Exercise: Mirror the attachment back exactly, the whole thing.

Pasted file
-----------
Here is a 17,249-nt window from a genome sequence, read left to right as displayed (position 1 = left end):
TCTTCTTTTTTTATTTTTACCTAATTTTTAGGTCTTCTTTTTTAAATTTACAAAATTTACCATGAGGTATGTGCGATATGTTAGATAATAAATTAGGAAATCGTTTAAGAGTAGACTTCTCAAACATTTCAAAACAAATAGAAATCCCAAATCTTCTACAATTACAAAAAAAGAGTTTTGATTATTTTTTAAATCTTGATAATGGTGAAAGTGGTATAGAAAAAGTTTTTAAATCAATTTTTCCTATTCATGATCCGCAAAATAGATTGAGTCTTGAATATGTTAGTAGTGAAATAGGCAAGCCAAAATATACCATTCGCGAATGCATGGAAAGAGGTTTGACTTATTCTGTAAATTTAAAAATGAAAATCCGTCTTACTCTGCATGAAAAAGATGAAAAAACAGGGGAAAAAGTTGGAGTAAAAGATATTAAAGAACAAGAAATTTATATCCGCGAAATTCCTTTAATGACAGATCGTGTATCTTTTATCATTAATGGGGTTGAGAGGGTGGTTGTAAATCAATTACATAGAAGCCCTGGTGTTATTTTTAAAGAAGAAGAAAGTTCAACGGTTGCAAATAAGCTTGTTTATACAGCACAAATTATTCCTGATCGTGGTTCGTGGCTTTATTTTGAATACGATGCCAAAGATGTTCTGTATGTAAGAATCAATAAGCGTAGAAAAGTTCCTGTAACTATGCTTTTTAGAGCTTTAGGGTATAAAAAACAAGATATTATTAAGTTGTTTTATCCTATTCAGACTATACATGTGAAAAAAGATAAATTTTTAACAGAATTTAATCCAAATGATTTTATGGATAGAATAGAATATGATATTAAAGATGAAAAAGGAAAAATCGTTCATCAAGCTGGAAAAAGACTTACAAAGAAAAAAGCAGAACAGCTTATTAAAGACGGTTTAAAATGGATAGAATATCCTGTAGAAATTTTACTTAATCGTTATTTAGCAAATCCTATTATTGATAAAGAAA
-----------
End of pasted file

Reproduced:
Here is a 17,249-nt window from a genome sequence, read left to right as displayed (position 1 = left end):
TCTTCTTTTTTTATTTTTACCTAATTTTTAGGTCTTCTTTTTTAAATTTACAAAATTTACCATGAGGTATGTGCGATATGTTAGATAATAAATTAGGAAATCGTTTAAGAGTAGACTTCTCAAACATTTCAAAACAAATAGAAATCCCAAATCTTCTACAATTACAAAAAAAGAGTTTTGATTATTTTTTAAATCTTGATAATGGTGAAAGTGGTATAGAAAAAGTTTTTAAATCAATTTTTCCTATTCATGATCCGCAAAATAGATTGAGTCTTGAATATGTTAGTAGTGAAATAGGCAAGCCAAAATATACCATTCGCGAATGCATGGAAAGAGGTTTGACTTATTCTGTAAATTTAAAAATGAAAATCCGTCTTACTCTGCATGAAAAAGATGAAAAAACAGGGGAAAAAGTTGGAGTAAAAGATATTAAAGAACAAGAAATTTATATCCGCGAAATTCCTTTAATGACAGATCGTGTATCTTTTATCATTAATGGGGTTGAGAGGGTGGTTGTAAATCAATTACATAGAAGCCCTGGTGTTATTTTTAAAGAAGAAGAAAGTTCAACGGTTGCAAATAAGCTTGTTTATACAGCACAAATTATTCCTGATCGTGGTTCGTGGCTTTATTTTGAATACGATGCCAAAGATGTTCTGTATGTAAGAATCAATAAGCGTAGAAAAGTTCCTGTAACTATGCTTTTTAGAGCTTTAGGGTATAAAAAACAAGATATTATTAAGTTGTTTTATCCTATTCAGACTATACATGTGAAAAAAGATAAATTTTTAACAGAATTTAATCCAAATGATTTTATGGATAGAATAGAATATGATATTAAAGATGAAAAAGGAAAAATCGTTCATCAAGCTGGAAAAAGACTTACAAAGAAAAAAGCAGAACAGCTTATTAAAGACGGTTTAAAATGGATAGAATATCCTGTAGAAATTTTACTTAATCGTTATTTAGCAAATCCTATTATTGATAAAGAAA